5. 5. As the share of young people falls and the share of elderly people rises, Chinese society will age rapidly. China already has 180m people aged over 60, and this is set to reach around 240m by 2020 and 360m by 2030. These are minimum numbers, which will only increase with rising life expectancy. Less certain are how fertility rates will affect the population age structure. Should China’s currently low fertility of 1.4 children per couple be sustained, the population share of people aged over 60 could reach 20% by 2020 and 27% by 2030. Using the more conservative inter-national definition of elderly—people aged 65 plus—one in five Chinese citizens will be elderly by 2030. An aging country. 11/12/13 5MG FSI
  6. 6. China’s rapidly aging population will have enormous economic and social implications. The demographic dividend China enjoyed over the past 30 years—especially in 1980-2000—is now largely exhausted. In 1980-2010, the effect of a favorable population age structure accounted for between 15% and 25% of per-capita GDP growth. As China’s demo­graphic fortunes reverse, the economy will slow down regardless of other factors driving growth. Since China’s economic and political governance model is premised on near double-digit growth, this will require substan-tial policy change. The implications of aging. 11/12/13 6MG FSI
  7. 7. For decades, China’s economy has been driven by high inputs of cheap capital and labor. This cannot continue. First, private savings—the most important source of capital for investment—will decline as a share of GDP over the coming decades. Currently, China has many more net savers than net consumers. But the population share of people aged 30 to 50—typically the highest savers—will drop from 50% in 2010 to around 46% in 2020, and fall to 40% by 2030. As the current cohort of high savers move towards retirement, the national rate of savings growth should decline and spending accelerate. No more on the cheap. 11/12/13 7MG FSI
  8. 8. Fiscal imperatives brought about by demographic changes are also set to change the political landscape. Over the next 20 years, the ratio of workers to retirees (presuming workers continue to retire at 60) will drop precipitously from roughly 5:1 today to just 2:1. Such a drastic change implies that the tax burden for each working-age person must rise by more than 150%, assuming that the government maintains its current level of tax income. During the past decade, tax receipts grew at twice the rate of GDP—but the happy days are set to end. In addition, mounting expenditure on social entitlements—especially pensions and health care—will put leaders in a difficult position. If the government demands that taxpayers pay more, the public will demand better scrutiny of how their dollars are collected and spent. The government will have no choice but to cut corruption and waste, and to deliver public services more efficiently. The alternative is a crisis of governance. No more business as usual. 11/12/13 8MG FSI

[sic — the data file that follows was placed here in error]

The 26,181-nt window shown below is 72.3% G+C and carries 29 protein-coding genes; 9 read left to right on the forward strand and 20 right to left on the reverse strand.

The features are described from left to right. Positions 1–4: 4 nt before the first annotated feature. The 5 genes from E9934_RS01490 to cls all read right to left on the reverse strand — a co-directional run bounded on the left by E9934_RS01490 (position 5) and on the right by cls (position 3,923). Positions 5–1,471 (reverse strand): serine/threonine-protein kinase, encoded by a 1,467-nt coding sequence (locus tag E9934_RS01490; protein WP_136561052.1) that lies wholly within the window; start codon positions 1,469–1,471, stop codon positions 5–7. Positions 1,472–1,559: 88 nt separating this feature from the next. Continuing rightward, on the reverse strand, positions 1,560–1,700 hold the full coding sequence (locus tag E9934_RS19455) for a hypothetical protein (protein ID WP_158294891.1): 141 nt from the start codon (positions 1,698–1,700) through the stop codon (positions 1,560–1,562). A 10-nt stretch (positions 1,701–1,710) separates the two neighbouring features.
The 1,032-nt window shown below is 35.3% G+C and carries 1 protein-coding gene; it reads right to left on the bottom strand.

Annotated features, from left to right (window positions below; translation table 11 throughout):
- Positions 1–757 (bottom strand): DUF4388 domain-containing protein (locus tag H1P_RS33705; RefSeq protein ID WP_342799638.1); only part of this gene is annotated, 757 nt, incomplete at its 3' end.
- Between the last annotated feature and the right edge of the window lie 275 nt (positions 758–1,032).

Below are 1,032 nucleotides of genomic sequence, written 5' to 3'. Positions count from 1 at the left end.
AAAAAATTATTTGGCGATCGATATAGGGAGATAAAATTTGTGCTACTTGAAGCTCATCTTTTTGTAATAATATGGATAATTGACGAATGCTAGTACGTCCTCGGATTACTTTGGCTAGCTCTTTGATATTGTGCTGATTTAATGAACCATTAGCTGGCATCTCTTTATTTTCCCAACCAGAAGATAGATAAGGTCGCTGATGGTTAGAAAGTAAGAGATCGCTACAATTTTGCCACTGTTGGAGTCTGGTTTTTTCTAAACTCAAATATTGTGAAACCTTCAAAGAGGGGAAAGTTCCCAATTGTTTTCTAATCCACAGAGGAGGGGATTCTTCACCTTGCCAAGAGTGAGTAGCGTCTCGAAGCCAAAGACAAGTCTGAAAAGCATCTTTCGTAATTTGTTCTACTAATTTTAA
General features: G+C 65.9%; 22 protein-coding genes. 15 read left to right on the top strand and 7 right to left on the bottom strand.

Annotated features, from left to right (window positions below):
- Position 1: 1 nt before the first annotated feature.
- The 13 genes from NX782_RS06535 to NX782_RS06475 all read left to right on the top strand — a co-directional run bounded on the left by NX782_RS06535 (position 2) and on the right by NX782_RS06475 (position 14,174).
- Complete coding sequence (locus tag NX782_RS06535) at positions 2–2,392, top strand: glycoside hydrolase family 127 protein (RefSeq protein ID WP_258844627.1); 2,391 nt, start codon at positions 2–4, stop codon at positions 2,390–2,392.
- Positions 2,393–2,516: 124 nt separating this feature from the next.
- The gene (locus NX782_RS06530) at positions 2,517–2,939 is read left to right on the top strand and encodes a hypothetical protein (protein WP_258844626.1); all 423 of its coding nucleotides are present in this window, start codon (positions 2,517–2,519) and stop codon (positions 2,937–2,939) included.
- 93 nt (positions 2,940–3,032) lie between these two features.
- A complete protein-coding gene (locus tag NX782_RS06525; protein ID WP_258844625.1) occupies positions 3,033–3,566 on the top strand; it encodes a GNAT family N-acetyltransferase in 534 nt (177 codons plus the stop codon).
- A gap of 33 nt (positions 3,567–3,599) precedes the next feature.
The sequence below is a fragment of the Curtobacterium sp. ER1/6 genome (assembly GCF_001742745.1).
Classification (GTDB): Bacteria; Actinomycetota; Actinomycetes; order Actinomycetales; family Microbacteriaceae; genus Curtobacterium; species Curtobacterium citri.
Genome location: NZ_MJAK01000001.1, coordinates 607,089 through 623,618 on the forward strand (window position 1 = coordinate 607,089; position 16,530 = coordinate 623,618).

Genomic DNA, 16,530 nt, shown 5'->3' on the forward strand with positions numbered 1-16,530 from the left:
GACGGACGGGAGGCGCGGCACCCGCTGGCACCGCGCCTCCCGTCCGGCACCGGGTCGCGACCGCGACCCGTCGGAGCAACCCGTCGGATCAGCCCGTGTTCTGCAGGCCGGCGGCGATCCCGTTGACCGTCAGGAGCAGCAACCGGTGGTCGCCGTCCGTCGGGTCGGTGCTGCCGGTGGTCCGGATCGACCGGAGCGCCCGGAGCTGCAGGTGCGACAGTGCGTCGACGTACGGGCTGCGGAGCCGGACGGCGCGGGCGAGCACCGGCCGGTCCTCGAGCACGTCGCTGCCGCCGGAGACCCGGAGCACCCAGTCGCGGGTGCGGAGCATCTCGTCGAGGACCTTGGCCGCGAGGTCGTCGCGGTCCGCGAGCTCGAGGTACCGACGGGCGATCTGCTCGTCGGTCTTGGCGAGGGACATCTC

9. 9. Becoming old before becoming rich. 11/12/13 MG FSI 9
  10. 10. Changing China! 11/12/13 10MG FSI
  11. 11. Oct 11, 13 Mohan Guruswamy FSI 11 What would be worrying China.
  12. 12. Oct 11, 13 Mohan Guruswamy FSI 12 What would be worrying China.
  13. 13. Workforce projections. 11/12/13 MG FSI 13
  14. 14. Real GDP projections. 11/12/13 MG FSI 14
  15. 15. Still thrice as wealthy as India . 11/12/13 MG FSI 15
  16. 16. The coming economic order. 11/12/13 MG FSI 16
  17. 17. Trend in real GDP at market prices ($billions) 11/12/13 MG FSI 17
  18. 18. The coming economic transition. 11/12/13 MG FSI 18
  19. 19. 11/12/13 MG FSI 19
  20. 20. 11/12/13 MG FSI 20 Over the next decade, only China, Thailand, and Vietnam are expected to experience some pickup in the ratio, while India, the Philippines—where dependency ratios remain comparatively high but are coming down rapidly—and to a lesser extent Indonesia will see a decline in the ratio as they enjoy a “demographic dividend.” Beyond the 10- year horizon, with the notable exception of India and the Philippines, a generalized deterioration is foreseen, with China and Thailand being hardest hit.
  21. 21. 11/12/13 MG FSI 21
  22. 22. 11/12/13 MG FSI 22
  23. 23. 11/12/13 MG FSI 23
  24. 24. China's current-account surplus has plummeted. In 2007 it amounted to more than 10 percent of the entire Chinese economy. By last year it had shrunk to about 2.8 percent. And the International Monetary Fund estimates it will decline to 2.3 percent of the nation's output in 2012, the smallest since 2001. While its current-account surplus with the United States, $318 billion last year, was somewhat bigger than it was in 2007, China actually ran a big deficit with the rest of the world. China's vast takeover of world markets may be running out of steam. There is also scattered evidence that China's wages have been rising over the last decade - about 10 percent a year in real terms, according to Nicholas R. Lardy of the Peterson Institute for International Economics. However, something unexpected has happened to China's economy. Its surplus with the rest of the world has largely disappeared. Oct 11, 13 24Mohan Guruswamy FSI